CD Review of Sirens of the Ditch by Jason Isbell

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Sirens of the Ditch
starstarstarno starno star Label: New West Records
Released: 2007
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The fact that Jason Isbell was one of the three frontmen and songwriters for hard Southern rockers Drive By Truckers needs to be counted as only a footnote when considering Jason Isbell’s solo debut, Sirens of the Ditch. The comparisons just wouldn’t be fair, and it’d lead me to use words like “Son Volt lite” or “Ryan Adams wannabe” or “Wilco-envy”…especially because when describing DBT you tend to use such words as “kick-ass” or “monstrous” or “’70s rock.”

So, to be fair, then, Sirens of the Ditch is a pretty powerful debut, one that could only have come from a musician as seasoned as Isbell, who, at 28, has absorbed more musical influences than most guys twice his age. It’s definitely an alt-country affair (yeah, I still use that term): piano, pedal steel, guitars, and a see-sawing back and forth between hard-rawkin’ blowouts (“Brand New Kind of Actress”), ballads (“Chicago Promenade”) and southern soul (“Hurricanes & Hand Grenades”). The mode is decidedly pop (as in pop song structures and tone…not pop as in popular), but the mood is a bit darker, more introspective, as Isbell tackles murder, breakups, death, the personal side of war, brief political overtones on a couple tunes (“Dress Blues,” “The Devil is My Running Mate”).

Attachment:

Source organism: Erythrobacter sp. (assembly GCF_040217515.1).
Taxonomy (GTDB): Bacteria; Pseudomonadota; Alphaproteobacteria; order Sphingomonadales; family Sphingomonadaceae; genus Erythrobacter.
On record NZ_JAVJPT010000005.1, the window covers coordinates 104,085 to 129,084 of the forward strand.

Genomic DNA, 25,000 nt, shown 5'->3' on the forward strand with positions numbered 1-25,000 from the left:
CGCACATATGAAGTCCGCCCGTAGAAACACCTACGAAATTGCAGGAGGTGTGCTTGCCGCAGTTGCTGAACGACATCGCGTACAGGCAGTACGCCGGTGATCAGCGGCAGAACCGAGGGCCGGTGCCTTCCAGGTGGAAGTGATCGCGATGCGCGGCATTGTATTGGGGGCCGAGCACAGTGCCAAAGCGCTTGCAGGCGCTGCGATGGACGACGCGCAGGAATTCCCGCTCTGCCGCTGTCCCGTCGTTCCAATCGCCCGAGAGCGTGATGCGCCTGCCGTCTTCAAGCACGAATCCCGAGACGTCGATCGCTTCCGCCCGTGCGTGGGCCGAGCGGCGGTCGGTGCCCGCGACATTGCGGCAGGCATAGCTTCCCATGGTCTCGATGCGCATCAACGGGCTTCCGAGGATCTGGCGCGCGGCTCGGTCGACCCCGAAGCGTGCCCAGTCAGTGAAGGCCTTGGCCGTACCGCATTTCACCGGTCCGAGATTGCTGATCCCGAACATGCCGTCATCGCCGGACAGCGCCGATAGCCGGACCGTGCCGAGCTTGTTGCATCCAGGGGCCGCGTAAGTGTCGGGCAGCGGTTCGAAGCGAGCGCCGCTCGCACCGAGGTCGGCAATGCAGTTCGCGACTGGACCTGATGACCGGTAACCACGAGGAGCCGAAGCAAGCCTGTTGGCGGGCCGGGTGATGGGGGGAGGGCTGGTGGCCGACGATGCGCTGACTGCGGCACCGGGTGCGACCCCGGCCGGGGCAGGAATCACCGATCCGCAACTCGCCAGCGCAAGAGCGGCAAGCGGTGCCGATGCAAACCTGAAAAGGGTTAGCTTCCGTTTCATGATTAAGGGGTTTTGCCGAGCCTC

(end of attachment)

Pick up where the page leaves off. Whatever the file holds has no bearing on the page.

Isbell also rounded up an all-star cast of characters to help push him out of the DBT nest. First off, Sirens of the Ditch was co-produced by Isbell and DBT’s Patterson Hood. Musically, he’s joined by DBT bassist Shonna Tucker and drummer Brad Morgan, with guest turns by the aforementioned Hood, Isbell’s father David Hood, the legendary Spooner Oldham and others. Oh, and it was recorded in Muscle Shoals, Alabama (and if you have to ask what the significance of that is, go back to listening to Fergie and/or Justin Timberlake).

All in all, this is a solid album by a talented musician who’s got some interesting stuff to say. And, as such, it deserves to be taken on its own merits, rather than held up against the work of a very different former band. And if it sounds a bit like I’m trying to convince myself of that fact, well, I’m only human…

~Una Persson